That’s when I pointed out that he isn’t required to take the test at all. It’s his choice. Others have taken it. It hasn’t been all that easy or natural for them, either. Being easy or natural has never been a requirement for the test.
>> I never suggested that the test couldn’t be better, or that anyone willing to put the positive effort into redesigning it should be discouraged from doing so. I’m less interested in defending the specific, current form of the test than I am in defending the earned respect of whoever created the test and made it available.
>> I would just as quickly defend respect for any new person who makes the positive effort to make the test better.
> That is exactly what he did. He explained his trouble with the test and offered an outline of a solution. And you dumped on him.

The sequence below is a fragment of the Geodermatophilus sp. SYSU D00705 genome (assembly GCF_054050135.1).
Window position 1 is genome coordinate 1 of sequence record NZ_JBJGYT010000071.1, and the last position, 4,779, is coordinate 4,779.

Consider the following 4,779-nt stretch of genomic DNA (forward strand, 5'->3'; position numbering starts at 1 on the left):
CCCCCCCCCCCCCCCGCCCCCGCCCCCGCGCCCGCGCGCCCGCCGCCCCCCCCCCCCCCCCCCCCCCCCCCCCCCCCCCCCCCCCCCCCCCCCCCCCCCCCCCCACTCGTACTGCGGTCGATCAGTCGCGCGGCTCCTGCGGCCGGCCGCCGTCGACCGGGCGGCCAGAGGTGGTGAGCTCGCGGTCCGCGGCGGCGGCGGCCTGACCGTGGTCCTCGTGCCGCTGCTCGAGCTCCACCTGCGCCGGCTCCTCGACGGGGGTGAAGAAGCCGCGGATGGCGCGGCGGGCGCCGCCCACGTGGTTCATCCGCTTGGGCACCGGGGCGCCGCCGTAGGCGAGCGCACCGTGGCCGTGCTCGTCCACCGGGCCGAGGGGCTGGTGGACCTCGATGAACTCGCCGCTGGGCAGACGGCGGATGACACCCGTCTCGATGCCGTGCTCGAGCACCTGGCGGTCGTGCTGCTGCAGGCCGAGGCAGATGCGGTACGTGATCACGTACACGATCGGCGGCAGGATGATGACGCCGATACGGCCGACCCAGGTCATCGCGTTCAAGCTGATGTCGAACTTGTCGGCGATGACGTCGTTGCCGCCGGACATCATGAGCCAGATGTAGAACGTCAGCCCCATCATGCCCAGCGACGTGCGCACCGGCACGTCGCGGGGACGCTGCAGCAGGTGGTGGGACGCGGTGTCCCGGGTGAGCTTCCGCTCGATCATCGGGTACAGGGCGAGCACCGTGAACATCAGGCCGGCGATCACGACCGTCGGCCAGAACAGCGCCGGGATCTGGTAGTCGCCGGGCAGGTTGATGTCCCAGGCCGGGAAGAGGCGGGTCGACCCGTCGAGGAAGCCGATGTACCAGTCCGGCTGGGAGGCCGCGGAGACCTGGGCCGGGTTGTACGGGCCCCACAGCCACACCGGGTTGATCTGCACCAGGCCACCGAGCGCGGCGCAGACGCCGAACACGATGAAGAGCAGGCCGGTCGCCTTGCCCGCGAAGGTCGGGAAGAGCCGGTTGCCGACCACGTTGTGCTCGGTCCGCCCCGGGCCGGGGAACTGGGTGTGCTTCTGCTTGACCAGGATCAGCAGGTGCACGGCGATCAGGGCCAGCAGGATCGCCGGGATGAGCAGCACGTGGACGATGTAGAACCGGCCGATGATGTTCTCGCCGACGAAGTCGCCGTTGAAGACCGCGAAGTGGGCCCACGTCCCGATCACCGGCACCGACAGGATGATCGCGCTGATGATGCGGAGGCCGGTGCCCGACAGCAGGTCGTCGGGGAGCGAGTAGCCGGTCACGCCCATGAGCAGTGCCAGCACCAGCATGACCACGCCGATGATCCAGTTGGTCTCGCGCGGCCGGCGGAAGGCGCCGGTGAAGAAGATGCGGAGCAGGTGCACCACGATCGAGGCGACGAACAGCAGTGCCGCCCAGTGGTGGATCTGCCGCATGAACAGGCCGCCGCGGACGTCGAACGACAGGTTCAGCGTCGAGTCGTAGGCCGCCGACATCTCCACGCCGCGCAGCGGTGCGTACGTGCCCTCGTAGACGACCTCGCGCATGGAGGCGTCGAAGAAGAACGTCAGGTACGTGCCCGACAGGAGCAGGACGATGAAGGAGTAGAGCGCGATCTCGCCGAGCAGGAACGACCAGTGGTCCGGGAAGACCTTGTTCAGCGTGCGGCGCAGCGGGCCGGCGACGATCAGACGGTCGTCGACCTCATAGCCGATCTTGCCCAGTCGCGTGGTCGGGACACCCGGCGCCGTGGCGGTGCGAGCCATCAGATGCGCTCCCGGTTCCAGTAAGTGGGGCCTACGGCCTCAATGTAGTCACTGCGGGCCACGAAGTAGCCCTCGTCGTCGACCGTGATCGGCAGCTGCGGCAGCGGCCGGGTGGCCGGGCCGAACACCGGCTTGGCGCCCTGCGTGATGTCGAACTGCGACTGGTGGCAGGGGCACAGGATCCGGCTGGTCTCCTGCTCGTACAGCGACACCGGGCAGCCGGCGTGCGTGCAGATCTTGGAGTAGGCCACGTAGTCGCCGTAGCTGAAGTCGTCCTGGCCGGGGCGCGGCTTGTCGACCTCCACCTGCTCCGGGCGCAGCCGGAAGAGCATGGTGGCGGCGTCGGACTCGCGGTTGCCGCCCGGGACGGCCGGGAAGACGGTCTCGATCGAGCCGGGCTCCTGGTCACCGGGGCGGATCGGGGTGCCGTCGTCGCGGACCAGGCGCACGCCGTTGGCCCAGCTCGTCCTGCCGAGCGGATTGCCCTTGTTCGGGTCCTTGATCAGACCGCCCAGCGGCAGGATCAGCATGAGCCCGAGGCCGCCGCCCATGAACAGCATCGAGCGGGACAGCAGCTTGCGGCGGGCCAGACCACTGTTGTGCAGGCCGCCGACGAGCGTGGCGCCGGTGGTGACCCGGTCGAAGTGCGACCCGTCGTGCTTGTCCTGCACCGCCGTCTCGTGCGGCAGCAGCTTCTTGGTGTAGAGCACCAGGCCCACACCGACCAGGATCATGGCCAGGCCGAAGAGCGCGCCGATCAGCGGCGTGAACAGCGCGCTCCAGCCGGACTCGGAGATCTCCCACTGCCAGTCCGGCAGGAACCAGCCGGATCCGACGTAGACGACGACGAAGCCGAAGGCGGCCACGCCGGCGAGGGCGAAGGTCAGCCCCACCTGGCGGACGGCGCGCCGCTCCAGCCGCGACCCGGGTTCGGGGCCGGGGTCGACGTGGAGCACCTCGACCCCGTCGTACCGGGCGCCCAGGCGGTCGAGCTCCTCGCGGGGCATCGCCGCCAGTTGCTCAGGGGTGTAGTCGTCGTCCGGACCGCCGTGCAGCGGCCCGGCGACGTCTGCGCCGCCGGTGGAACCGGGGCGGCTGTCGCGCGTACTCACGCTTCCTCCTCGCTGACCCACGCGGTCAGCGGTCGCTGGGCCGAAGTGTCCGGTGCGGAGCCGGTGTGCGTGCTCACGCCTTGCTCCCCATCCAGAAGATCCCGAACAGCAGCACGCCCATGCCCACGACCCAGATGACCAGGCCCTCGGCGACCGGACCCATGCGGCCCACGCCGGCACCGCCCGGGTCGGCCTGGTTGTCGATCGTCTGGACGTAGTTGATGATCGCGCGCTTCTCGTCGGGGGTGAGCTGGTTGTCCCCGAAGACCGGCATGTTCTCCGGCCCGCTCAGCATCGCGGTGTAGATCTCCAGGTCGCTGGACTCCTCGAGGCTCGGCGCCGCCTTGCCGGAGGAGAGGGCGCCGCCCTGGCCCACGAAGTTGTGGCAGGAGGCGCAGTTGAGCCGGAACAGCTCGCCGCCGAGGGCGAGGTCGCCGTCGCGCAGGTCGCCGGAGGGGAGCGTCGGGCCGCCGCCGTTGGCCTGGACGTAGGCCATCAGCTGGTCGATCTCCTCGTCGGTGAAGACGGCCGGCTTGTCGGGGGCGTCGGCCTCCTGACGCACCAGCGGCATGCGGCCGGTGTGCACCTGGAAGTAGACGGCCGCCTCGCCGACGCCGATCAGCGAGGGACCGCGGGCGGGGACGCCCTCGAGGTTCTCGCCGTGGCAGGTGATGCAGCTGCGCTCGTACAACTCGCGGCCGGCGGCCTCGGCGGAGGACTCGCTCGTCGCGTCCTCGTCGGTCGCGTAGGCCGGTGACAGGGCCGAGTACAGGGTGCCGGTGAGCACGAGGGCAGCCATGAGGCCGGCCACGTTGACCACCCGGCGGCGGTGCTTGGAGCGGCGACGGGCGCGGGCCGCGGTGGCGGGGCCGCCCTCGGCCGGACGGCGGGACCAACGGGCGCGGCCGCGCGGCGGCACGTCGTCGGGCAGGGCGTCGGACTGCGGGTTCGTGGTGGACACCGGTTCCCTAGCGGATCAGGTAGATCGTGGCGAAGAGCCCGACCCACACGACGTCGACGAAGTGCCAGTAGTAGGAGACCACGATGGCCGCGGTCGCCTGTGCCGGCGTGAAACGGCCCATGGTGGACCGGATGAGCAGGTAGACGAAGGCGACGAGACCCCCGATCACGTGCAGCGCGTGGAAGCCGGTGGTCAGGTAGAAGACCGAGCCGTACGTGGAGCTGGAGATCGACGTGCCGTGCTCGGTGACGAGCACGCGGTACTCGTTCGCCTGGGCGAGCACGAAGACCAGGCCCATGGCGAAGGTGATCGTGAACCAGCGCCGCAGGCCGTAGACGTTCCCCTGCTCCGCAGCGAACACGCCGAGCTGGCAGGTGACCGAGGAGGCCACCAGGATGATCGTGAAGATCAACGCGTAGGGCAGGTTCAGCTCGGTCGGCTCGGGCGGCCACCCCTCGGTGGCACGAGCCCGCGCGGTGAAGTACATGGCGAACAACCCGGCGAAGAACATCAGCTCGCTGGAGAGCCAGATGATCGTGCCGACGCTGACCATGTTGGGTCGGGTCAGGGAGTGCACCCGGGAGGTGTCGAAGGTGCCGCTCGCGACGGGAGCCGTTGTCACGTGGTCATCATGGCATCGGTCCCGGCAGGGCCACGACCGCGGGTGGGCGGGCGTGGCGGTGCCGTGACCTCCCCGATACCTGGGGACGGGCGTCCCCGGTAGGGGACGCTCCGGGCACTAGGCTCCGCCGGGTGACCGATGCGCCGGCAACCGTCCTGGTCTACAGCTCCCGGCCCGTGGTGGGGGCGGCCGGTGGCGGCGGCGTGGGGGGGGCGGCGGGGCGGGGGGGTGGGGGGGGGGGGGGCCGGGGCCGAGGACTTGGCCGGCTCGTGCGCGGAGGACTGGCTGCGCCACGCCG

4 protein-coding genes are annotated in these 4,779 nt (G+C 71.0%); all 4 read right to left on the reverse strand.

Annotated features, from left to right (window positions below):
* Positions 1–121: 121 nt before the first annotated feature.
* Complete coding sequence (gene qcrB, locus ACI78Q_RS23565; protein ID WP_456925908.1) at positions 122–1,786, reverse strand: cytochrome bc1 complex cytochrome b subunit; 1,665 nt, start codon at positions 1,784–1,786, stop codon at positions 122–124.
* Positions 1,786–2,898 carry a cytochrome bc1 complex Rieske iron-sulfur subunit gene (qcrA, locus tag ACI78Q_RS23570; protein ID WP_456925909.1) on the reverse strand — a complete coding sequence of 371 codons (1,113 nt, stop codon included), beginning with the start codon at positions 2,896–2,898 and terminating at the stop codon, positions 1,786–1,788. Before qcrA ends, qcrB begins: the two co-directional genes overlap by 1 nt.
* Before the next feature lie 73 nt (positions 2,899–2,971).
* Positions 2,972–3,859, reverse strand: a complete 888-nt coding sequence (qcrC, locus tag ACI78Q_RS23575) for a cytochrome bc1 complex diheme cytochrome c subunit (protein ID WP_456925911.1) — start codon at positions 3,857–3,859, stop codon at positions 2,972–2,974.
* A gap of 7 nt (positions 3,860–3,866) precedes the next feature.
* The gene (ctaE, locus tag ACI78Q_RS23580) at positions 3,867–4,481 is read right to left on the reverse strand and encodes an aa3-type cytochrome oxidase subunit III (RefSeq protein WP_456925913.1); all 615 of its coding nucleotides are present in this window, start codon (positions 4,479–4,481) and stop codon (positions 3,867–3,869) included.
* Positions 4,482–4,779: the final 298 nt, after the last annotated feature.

I’m sorry. I didn’t see that outline of a solution. I saw him describe a test that he thinks would be easier for him to pass. That is not convincing as being “better”.
Okrand teaches the language with numbered suffixes. That’s how it is explained in TKD. It’s quite natural to approach testing with the grammatical system as described by Okrand. The numbers are not some secret that only somebody who is Somebody has access to. It’s in The Klingon Dictionary, for cryin’ out loud. boQwI’ has them listed by numbered type.
Someday, Someone can put some skilled work into improving the test, not so that it will be easier, but so that it will press students of the language toward understanding how this language works, and so that it will test how well they understand how it works.
We all look forward to that day…
… but THIS, is not that day…
[Cue the sound of a sword clacking against a line of spears as the King rides at full gallop, along the front line of his cavalry, accompanied by the sound of coconut shells.]
Your mother was a hamster, and your father smelled of elderberries.